Dogs, reunited with their owners, cry tears of joy

Dogs literally cry tears of joy when they see their owners after they’ve been away, scientists have found in the first study of its kind that is also totally going to make us cry, too.

Published in the Current Biology journal, this study by Japanese researchers found not only that dogs shed happy tears, but also that the love hormone oxytocin — the same one that causes humans to feel emotional bonds with each other and with animals — may be underlying that mechanism.

Researcher and paper co-writer Takefumi Kikusui of Azabu University in Japan said in a press release about the study that he first began to wonder about oxytocin tears in dogs when his standard poodle gave birth to puppies about six years ago. He noticed then that his dog had tears in her eyes as she nursed the puppies, and has been fascinated by the topic ever since.

My parents bought my first dog for me when I was 5 years old. An Alaskan Husky, his name was Hank. And that’s about all I can put down on this page, right now.

Just in case you wonder how “Har!” made it into my vocabulary?

There is nothing quite like a bit of spring sunshine for raising the spirits. It seems instantly to chase away the gloom that has descended during the dark winter days, and most of us will have been invigorated by this year’s Easter sunshine.

For those who live near the east coast, however, it was not a case of wall-to-wall sunshine. From time to time, there were unwelcome visits from an old friend, the haar

In Scotland, a haar is a kind of sea fog which creeps in from the North Sea to cover the area near the east coast when the rest of the country is basking in brilliant sunshine.

An east coast haar, pronounced like far, is a deeply depressing experience. It is not as if any warmth remains amidst the fog. Far from it. A haar is not only dark, dank and damp, but often so cold that it seems to penetrate your very bones. Those of us who live in haar country should be used to it by now, but it often catches us by surprise…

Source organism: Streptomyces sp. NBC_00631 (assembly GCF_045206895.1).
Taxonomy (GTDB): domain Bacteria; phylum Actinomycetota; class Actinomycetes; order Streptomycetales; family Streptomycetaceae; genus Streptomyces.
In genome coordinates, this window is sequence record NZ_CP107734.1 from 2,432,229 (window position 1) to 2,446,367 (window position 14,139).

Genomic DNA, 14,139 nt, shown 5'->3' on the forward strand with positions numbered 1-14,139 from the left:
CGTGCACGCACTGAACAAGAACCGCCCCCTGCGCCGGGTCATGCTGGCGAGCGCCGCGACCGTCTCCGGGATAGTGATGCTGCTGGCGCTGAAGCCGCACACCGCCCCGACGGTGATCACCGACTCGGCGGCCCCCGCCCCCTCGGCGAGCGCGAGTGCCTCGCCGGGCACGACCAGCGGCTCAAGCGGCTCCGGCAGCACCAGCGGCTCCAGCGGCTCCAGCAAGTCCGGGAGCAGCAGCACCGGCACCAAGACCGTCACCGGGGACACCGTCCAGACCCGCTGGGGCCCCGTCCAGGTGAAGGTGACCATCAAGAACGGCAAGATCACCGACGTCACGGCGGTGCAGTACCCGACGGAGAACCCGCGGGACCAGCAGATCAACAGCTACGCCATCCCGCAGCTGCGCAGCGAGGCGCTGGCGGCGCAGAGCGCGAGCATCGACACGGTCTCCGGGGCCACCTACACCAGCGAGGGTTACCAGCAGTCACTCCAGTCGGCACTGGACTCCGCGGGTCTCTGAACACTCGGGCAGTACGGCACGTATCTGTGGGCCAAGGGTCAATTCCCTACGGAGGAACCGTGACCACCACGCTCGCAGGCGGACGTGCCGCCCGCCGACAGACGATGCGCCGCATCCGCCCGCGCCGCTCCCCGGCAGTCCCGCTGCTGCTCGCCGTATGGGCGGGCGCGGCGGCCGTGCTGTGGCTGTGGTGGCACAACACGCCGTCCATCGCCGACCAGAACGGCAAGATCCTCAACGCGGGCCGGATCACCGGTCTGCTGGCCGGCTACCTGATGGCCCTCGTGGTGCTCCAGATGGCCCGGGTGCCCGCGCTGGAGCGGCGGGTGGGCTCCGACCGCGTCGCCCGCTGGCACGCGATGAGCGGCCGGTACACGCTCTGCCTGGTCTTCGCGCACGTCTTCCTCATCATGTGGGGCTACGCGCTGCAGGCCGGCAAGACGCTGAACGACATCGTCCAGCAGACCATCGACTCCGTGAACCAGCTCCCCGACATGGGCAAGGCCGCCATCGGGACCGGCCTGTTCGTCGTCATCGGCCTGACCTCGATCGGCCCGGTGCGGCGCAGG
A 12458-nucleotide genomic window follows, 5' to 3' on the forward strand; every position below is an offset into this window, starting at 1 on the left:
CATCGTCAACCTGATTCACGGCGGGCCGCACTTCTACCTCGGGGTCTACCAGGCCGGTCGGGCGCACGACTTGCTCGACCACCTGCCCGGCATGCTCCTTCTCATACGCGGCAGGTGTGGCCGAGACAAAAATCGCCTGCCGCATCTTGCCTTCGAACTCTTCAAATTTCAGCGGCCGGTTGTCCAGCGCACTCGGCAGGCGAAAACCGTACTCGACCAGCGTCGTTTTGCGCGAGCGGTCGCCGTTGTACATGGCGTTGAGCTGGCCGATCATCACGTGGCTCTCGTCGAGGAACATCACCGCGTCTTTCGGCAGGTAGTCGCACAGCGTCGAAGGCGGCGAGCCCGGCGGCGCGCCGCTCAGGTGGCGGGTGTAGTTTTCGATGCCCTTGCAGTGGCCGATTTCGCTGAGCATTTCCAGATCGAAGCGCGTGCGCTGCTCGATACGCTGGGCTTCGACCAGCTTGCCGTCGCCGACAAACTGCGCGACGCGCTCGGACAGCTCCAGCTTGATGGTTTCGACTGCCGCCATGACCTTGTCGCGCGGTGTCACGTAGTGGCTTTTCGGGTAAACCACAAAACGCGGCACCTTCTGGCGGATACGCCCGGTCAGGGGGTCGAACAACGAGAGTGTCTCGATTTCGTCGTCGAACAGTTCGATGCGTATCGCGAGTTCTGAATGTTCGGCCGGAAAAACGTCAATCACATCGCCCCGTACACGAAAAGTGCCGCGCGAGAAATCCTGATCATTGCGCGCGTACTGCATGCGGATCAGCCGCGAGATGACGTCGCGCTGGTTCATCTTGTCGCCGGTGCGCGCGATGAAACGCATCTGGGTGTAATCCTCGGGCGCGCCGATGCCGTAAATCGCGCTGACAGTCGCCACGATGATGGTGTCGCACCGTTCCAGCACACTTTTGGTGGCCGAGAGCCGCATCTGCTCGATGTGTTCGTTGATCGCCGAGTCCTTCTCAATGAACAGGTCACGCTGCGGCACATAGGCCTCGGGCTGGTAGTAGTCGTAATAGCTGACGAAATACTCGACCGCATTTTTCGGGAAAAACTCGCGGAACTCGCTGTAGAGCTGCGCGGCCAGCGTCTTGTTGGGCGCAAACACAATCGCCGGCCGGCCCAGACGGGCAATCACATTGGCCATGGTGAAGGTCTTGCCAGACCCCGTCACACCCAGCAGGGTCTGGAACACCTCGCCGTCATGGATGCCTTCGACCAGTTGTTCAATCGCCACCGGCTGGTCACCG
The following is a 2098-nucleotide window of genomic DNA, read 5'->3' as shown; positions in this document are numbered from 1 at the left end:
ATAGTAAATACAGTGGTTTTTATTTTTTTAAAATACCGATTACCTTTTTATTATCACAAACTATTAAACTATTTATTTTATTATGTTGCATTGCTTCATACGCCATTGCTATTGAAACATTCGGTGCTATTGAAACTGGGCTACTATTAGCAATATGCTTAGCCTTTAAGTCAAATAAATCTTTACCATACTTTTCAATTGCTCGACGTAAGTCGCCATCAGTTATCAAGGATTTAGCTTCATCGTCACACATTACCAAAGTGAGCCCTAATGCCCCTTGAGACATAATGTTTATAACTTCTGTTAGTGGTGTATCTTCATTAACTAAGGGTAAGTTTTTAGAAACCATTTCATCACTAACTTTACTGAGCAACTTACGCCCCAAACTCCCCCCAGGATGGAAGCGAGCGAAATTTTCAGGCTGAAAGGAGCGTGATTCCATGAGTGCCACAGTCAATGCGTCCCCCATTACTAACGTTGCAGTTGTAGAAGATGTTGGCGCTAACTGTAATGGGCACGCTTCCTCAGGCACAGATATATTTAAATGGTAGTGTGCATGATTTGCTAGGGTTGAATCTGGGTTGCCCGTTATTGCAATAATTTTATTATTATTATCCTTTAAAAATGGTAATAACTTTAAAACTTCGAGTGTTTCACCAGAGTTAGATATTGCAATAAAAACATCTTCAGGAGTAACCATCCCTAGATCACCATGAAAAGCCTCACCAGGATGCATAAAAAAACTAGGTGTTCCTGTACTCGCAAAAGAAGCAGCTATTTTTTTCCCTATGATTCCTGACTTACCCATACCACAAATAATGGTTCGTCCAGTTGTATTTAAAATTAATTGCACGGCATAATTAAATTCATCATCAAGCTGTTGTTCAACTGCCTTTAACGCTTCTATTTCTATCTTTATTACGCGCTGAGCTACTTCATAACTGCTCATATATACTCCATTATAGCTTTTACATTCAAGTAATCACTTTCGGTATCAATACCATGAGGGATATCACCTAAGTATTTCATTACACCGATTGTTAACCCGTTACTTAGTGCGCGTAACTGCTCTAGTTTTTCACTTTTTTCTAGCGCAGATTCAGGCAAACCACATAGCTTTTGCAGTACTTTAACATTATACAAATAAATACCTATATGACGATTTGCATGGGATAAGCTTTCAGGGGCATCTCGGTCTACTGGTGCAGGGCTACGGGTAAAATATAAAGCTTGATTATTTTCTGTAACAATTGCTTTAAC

Sometimes the haar deals out even crueller treatment. We awake to rejoice in the brilliant sunshine – then the haar descends about mid-morning, just as we have assembled the picnic things and the beach umbrella. The sunshine that we were enjoying has been callously taken away from us…

The word haar originally referred to a cold easterly wind before it took on its cold fog meaning, and it is derived from a Low German and Middle Dutch word hare, meaning a biting cold wind. The biting cold part has stayed with us.

When I left the northeast coast of the United States – as my grandparents left the east coast of PEI – I discovered that a cold easterly wind, quite common in a New Mexico winter, often gives way to a clearing breeze from the northeast and eventually sunshine and warming. I have tempered what is a dour comment in my ethnic past with clear skies and sunlight – which is after all a sign of hope.

Har has become reasonably positive – with a remembrance of irony.